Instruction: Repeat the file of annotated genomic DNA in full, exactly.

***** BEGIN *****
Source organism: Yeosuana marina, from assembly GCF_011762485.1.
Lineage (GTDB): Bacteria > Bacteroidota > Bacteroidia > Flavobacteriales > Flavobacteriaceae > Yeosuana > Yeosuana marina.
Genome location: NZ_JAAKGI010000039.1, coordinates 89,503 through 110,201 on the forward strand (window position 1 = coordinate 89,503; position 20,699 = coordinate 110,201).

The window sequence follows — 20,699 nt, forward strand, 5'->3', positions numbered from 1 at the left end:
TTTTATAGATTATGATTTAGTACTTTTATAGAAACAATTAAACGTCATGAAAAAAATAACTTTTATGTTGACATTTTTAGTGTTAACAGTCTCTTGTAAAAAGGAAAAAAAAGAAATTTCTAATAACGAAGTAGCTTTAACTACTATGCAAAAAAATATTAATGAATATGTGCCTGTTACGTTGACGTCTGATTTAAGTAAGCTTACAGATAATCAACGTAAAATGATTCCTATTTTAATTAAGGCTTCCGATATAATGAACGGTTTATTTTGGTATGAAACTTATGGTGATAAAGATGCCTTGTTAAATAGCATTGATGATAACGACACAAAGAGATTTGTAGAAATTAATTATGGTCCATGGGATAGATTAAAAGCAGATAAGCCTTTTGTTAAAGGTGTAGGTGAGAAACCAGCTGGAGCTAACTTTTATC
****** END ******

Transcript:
Source organism: Yeosuana marina, from assembly GCF_011762485.1.
Lineage (GTDB): Bacteria > Bacteroidota > Bacteroidia > Flavobacteriales > Flavobacteriaceae > Yeosuana > Yeosuana marina.
Genome location: NZ_JAAKGI010000039.1, coordinates 89,503 through 110,201 on the forward strand (window position 1 = coordinate 89,503; position 20,699 = coordinate 110,201).

The window sequence follows — 20,699 nt, forward strand, 5'->3', positions numbered from 1 at the left end:
TTTTATAGATTATGATTTAGTACTTTTATAGAAACAATTAAACGTCATGAAAAAAATAACTTTTATGTTGACATTTTTAGTGTTAACAGTCTCTTGTAAAAAGGAAAAAAAAGAAATTTCTAATAACGAAGTAGCTTTAACTACTATGCAAAAAAATATTAATGAATATGTGCCTGTTACGTTGACGTCTGATTTAAGTAAGCTTACAGATAATCAACGTAAAATGATTCCTATTTTAATTAAGGCTTCCGATATAATGAACGGTTTATTTTGGTATGAAACTTATGGTGATAAAGATGCCTTGTTAAATAGCATTGATGATAACGACACAAAGAGATTTGTAGAAATTAATTATGGTCCATGGGATAGATTAAAAGCAGATAAGCCTTTTGTTAAAGGTGTAGGTGAGAAACCAGCTGGAGCTAACTTTTATC